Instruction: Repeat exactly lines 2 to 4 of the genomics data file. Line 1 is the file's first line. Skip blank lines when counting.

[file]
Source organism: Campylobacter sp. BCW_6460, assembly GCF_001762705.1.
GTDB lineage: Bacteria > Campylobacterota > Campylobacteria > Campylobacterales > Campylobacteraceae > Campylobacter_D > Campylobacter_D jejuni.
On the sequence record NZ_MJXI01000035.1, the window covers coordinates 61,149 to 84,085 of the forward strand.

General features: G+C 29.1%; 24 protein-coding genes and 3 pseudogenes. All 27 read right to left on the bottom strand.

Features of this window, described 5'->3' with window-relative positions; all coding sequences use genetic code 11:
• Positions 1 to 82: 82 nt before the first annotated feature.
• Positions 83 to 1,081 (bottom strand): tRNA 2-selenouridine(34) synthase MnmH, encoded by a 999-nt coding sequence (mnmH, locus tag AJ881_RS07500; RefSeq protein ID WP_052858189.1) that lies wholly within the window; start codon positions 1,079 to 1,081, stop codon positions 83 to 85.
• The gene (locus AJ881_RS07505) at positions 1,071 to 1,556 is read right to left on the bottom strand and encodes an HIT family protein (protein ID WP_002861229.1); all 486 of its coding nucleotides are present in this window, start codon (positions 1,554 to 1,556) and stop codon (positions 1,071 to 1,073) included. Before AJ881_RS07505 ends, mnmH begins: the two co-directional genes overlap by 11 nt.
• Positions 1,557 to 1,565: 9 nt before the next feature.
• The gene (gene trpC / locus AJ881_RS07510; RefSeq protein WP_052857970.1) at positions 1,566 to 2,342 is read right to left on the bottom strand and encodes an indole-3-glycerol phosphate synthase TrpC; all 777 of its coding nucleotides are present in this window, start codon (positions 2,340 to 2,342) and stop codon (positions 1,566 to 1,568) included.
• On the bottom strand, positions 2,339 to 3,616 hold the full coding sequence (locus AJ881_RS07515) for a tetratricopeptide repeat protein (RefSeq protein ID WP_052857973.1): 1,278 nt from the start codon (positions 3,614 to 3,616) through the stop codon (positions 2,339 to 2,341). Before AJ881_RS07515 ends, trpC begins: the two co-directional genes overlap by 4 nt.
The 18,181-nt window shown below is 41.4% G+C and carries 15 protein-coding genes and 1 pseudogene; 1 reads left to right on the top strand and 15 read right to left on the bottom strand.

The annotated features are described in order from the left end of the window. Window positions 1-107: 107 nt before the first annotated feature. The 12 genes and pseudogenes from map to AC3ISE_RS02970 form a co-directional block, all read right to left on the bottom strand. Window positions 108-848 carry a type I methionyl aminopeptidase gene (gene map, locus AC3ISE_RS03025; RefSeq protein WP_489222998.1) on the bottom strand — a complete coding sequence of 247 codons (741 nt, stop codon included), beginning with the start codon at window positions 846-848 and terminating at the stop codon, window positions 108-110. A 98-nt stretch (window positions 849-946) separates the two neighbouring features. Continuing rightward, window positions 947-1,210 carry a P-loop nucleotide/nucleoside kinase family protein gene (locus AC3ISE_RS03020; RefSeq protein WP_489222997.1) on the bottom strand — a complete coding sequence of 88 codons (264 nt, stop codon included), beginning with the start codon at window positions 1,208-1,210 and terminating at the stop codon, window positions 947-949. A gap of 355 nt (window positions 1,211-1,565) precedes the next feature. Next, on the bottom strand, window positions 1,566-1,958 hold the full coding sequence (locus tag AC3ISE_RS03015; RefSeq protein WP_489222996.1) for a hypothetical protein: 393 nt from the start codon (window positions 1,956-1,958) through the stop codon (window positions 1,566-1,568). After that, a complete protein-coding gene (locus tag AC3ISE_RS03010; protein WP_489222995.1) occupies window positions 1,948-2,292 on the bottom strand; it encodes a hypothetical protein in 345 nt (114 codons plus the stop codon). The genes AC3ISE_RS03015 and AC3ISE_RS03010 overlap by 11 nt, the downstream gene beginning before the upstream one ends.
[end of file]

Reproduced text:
GTDB lineage: Bacteria > Campylobacterota > Campylobacteria > Campylobacterales > Campylobacteraceae > Campylobacter_D > Campylobacter_D jejuni.
On the sequence record NZ_MJXI01000035.1, the window covers coordinates 61,149 to 84,085 of the forward strand.

General features: G+C 29.1%; 24 protein-coding genes and 3 pseudogenes. All 27 read right to left on the bottom strand.